SpaceX Falcon 9 rocket carrying the Crew Dragon spacecraft with two astronauts takes off from NASA's Kennedy Space Center in Cape Canaveral of Florida, the United States, on May 30, 2020. (Photo by Ting Shen/Xinhua)
U.S. private space company SpaceX successfully launched its 11th Starlink mission on Tuesday, carrying 58 Starlink satellites and three of Planet’s SkySats to orbit.
A Falcon 9 rocket lifted off at 10:31 a.m. EDT from Space Launch Complex 40 at Cape Canaveral Air Force Station in Florida.
Following stage separation, SpaceX’s Falcon 9 first stage landed on the “Of Course I Still Love You” droneship stationed in the Atlantic Ocean.
Planet’s SkySats were deployed sequentially beginning about 12 and a half minutes after liftoff, and the 58 Starlink satellites were deployed approximately 46 minutes after liftoff.
It marks the first time a booster has completed six flights. Falcon 9’s first stage previously supported the Telstar 18 VANTAGE mission in September 2018, the Iridium-8 mission in January 2019, and three separate Starlink missions in May 2019, January and June this year.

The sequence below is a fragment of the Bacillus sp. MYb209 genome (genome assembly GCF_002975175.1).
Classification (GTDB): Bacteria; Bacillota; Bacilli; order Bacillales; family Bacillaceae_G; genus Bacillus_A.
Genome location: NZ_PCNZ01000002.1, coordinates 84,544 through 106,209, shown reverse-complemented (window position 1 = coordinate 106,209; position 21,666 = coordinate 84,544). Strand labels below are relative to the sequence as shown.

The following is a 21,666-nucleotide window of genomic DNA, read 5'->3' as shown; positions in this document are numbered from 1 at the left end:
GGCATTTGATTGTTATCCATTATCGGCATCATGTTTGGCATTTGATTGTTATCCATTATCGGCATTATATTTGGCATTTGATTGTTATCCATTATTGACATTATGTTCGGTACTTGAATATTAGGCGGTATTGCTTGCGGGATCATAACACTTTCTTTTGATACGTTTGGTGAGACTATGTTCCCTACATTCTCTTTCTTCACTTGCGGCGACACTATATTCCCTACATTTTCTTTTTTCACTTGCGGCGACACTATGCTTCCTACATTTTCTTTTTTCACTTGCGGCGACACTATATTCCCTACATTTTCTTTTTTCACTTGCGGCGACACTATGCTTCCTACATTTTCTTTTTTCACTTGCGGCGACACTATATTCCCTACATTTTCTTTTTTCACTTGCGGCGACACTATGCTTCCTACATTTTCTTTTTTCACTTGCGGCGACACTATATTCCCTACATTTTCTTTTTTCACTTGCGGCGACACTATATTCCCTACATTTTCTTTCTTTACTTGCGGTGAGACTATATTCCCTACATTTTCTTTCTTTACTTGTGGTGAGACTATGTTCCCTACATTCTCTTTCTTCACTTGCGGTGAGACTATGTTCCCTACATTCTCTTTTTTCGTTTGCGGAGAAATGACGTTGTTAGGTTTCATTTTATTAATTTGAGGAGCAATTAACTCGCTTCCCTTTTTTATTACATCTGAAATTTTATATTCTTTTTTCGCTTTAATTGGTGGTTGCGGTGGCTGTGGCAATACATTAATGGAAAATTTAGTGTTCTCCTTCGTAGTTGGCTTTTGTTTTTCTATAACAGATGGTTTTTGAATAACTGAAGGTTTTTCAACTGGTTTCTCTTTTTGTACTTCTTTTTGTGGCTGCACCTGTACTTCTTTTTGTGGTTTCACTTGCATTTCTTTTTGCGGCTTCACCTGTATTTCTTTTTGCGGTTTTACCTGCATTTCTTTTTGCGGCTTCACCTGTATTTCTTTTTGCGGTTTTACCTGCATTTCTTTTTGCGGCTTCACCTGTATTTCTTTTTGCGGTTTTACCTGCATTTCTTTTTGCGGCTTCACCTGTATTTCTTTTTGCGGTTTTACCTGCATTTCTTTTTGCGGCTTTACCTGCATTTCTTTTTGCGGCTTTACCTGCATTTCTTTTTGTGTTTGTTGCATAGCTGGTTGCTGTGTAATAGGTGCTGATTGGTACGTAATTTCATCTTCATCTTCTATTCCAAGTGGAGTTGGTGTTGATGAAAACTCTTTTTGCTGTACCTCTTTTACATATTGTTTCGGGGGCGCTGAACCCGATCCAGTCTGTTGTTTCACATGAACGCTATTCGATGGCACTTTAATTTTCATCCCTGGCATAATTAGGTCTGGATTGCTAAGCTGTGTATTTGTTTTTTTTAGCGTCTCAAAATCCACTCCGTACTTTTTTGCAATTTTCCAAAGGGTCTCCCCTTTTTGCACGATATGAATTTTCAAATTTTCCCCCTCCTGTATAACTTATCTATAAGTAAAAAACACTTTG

Starlink will deliver high-speed broadband internet to locations where access has been unreliable, expensive, or completely unavailable, according to SpaceX.
Starlink is targeting service in the Northern United States and Canada in 2020, rapidly expanding to near global coverage of the populated world by 2021.
SpaceX planned to launch into space about 12,000 Starlink satellites by 2024, and has revealed a bigger plan to launch 30,000 additional ones, bringing the total to 42,000.
Each satellite weighs about 260 kilograms and features a compact, flat-panel design that minimizes volume, allowing for a dense launch stack to take full advantage of the launch capabilities of the Falcon 9 rocket, according to SpaceX.